Designing a Woodland Garden

April rhr 286

Last week we continued our efforts to increase the integration of the campus proper with the Crum Woods. In accordance with the Swarthmore College Master Plan, we have been planting woodland gardens to extend the edge of our natural area, the Crum Woods, and to expand our distinct sense of place.

Here are some pointers to create your own woodland garden:

Our latest woodland expansion into Parrish West Circle has two of our oldest Nyssa sylvatica as well as native Cladratis kentukea, Halesia diptera var. magniflora, and Quercus macrocarpo to mention a few that form the mature canopy. p

Our latest woodland expansion into Parrish West Circle has two of our oldest Nyssa sylvatica as well as native Cladratis kentukea, Halesia diptera var. magniflora, and Quercus macrocarpo to mention a few that form the mature canopy. photo credit:

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Deciduous Azaleas

May 13 2015 RHR 174Over the past several years we have been creating a woodland walk into our Scott Outdoor Amphitheater in order to integrate the campus proper with the Crum Woods. The stand-out plants in these gardens are deciduous azaleas.

Deciduous azaleas, like Rhododendron canescens x austrinum, make excellent ornamentals because they are easy to establish and have an extensive range of large, showy flower colors.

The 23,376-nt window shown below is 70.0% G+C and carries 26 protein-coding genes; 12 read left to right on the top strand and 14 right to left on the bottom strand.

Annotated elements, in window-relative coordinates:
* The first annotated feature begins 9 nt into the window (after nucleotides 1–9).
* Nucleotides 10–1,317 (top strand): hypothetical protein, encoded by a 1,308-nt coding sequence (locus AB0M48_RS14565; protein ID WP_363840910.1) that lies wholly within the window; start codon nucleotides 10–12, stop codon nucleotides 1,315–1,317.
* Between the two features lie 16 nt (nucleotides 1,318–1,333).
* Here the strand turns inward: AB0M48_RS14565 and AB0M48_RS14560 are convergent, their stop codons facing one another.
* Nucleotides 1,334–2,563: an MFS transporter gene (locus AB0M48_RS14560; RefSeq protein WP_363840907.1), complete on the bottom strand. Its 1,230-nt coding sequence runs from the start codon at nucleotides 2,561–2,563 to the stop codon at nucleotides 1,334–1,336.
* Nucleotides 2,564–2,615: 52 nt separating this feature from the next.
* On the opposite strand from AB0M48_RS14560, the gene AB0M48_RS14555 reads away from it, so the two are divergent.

Deciduous azaleas, like Rhododendron canescens x austrinum, make excellent ornamentals because they are easy to establish and have an extensive range of large, showy flower colors. photo credit: R. Robert

Deciduous azaleas make excellent ornamentals because they are easy to establish and have an extensive range of large, showy flower colors. They offer blooms in spring with some cultivars even opening in the …

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Plant of the Week: May 23

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Aquilegia x clematiflora ‘Green Apples’

Aquilegia was one of my first favorite plants, mostly because of how its characteristics were immediately recognizable. Our native woodlands are home to the species Aquilegia canadensis, which features red, pendulous flowers with long nectar spurs. It doesn’t look like any other wildflower. A member of the buttercup family, Ranunculaceae, Aquilegia comes from the Latin “aquila” meaning eagle, most likely referring to the shape of the nectar spurs. This particular Aquilegia is not native to our woodlands and has been cultivated to exhibit a double flower with many more petals than the species. …

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